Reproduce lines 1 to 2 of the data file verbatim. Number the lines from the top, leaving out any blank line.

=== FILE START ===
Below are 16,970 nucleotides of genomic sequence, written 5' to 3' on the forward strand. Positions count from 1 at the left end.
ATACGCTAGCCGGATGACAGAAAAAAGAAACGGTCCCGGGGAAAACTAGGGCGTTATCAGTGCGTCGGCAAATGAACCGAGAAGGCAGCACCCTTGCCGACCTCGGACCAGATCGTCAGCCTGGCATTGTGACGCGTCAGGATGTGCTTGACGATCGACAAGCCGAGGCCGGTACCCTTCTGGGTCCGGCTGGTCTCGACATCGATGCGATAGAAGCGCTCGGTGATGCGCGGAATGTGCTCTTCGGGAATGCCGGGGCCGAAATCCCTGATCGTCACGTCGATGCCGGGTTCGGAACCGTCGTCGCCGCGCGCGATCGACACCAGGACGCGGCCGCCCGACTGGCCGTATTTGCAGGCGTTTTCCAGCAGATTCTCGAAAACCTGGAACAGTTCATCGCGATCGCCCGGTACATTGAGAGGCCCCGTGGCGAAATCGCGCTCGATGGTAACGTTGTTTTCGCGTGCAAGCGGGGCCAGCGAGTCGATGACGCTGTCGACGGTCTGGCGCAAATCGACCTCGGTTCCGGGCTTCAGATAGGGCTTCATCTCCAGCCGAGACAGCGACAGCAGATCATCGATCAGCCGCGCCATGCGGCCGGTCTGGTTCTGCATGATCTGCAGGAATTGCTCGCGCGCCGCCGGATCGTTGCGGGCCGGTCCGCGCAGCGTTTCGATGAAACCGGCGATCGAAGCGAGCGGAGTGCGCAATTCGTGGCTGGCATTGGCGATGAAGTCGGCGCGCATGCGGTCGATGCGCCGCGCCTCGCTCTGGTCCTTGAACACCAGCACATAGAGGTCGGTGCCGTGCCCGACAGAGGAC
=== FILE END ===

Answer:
Below are 16,970 nucleotides of genomic sequence, written 5' to 3' on the forward strand. Positions count from 1 at the left end.
ATACGCTAGCCGGATGACAGAAAAAAGAAACGGTCCCGGGGAAAACTAGGGCGTTATCAGTGCGTCGGCAAATGAACCGAGAAGGCAGCACCCTTGCCGACCTCGGACCAGATCGTCAGCCTGGCATTGTGACGCGTCAGGATGTGCTTGACGATCGACAAGCCGAGGCCGGTACCCTTCTGGGTCCGGCTGGTCTCGACATCGATGCGATAGAAGCGCTCGGTGATGCGCGGAATGTGCTCTTCGGGAATGCCGGGGCCGAAATCCCTGATCGTCACGTCGATGCCGGGTTCGGAACCGTCGTCGCCGCGCGCGATCGACACCAGGACGCGGCCGCCCGACTGGCCGTATTTGCAGGCGTTTTCCAGCAGATTCTCGAAAACCTGGAACAGTTCATCGCGATCGCCCGGTACATTGAGAGGCCCCGTGGCGAAATCGCGCTCGATGGTAACGTTGTTTTCGCGTGCAAGCGGGGCCAGCGAGTCGATGACGCTGTCGACGGTCTGGCGCAAATCGACCTCGGTTCCGGGCTTCAGATAGGGCTTCATCTCCAGCCGAGACAGCGACAGCAGATCATCGATCAGCCGCGCCATGCGGCCGGTCTGGTTCTGCATGATCTGCAGGAATTGCTCGCGCGCCGCCGGATCGTTGCGGGCCGGTCCGCGCAGCGTTTCGATGAAACCGGCGATCGAAGCGAGCGGAGTGCGCAATTCGTGGCTGGCATTGGCGATGAAGTCGGCGCGCATGCGGTCGATGCGCCGCGCCTCGCTCTGGTCCTTGAACACCAGCACATAGAGGTCGGTGCCGTGCCCGACAGAGGAC